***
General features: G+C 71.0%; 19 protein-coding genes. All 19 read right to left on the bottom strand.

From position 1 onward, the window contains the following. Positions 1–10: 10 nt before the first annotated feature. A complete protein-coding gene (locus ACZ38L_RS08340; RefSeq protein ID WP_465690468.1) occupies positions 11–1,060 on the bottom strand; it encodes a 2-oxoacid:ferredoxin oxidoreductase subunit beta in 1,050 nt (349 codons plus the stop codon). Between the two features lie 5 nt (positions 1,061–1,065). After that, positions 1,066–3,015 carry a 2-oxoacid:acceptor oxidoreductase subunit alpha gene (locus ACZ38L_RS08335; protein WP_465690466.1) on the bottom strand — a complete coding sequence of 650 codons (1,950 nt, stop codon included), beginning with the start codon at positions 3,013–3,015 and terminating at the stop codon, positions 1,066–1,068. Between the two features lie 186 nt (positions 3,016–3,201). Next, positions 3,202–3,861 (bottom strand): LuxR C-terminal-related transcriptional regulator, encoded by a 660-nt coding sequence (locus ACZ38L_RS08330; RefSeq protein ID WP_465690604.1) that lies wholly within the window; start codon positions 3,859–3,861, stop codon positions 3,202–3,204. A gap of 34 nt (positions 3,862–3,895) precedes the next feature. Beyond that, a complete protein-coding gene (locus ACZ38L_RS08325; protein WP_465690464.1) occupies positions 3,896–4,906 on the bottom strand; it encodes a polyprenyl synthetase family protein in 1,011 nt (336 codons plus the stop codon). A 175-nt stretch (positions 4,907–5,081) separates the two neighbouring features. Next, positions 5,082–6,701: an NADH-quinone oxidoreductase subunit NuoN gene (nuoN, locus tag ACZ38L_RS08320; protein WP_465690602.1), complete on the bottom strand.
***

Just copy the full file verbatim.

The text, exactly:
General features: G+C 71.0%; 19 protein-coding genes. All 19 read right to left on the bottom strand.

From position 1 onward, the window contains the following. Positions 1–10: 10 nt before the first annotated feature. A complete protein-coding gene (locus ACZ38L_RS08340; RefSeq protein ID WP_465690468.1) occupies positions 11–1,060 on the bottom strand; it encodes a 2-oxoacid:ferredoxin oxidoreductase subunit beta in 1,050 nt (349 codons plus the stop codon). Between the two features lie 5 nt (positions 1,061–1,065). After that, positions 1,066–3,015 carry a 2-oxoacid:acceptor oxidoreductase subunit alpha gene (locus ACZ38L_RS08335; protein WP_465690466.1) on the bottom strand — a complete coding sequence of 650 codons (1,950 nt, stop codon included), beginning with the start codon at positions 3,013–3,015 and terminating at the stop codon, positions 1,066–1,068. Between the two features lie 186 nt (positions 3,016–3,201). Next, positions 3,202–3,861 (bottom strand): LuxR C-terminal-related transcriptional regulator, encoded by a 660-nt coding sequence (locus ACZ38L_RS08330; RefSeq protein ID WP_465690604.1) that lies wholly within the window; start codon positions 3,859–3,861, stop codon positions 3,202–3,204. A gap of 34 nt (positions 3,862–3,895) precedes the next feature. Beyond that, a complete protein-coding gene (locus ACZ38L_RS08325; protein WP_465690464.1) occupies positions 3,896–4,906 on the bottom strand; it encodes a polyprenyl synthetase family protein in 1,011 nt (336 codons plus the stop codon). A 175-nt stretch (positions 4,907–5,081) separates the two neighbouring features. Next, positions 5,082–6,701: an NADH-quinone oxidoreductase subunit NuoN gene (nuoN, locus tag ACZ38L_RS08320; protein WP_465690602.1), complete on the bottom strand.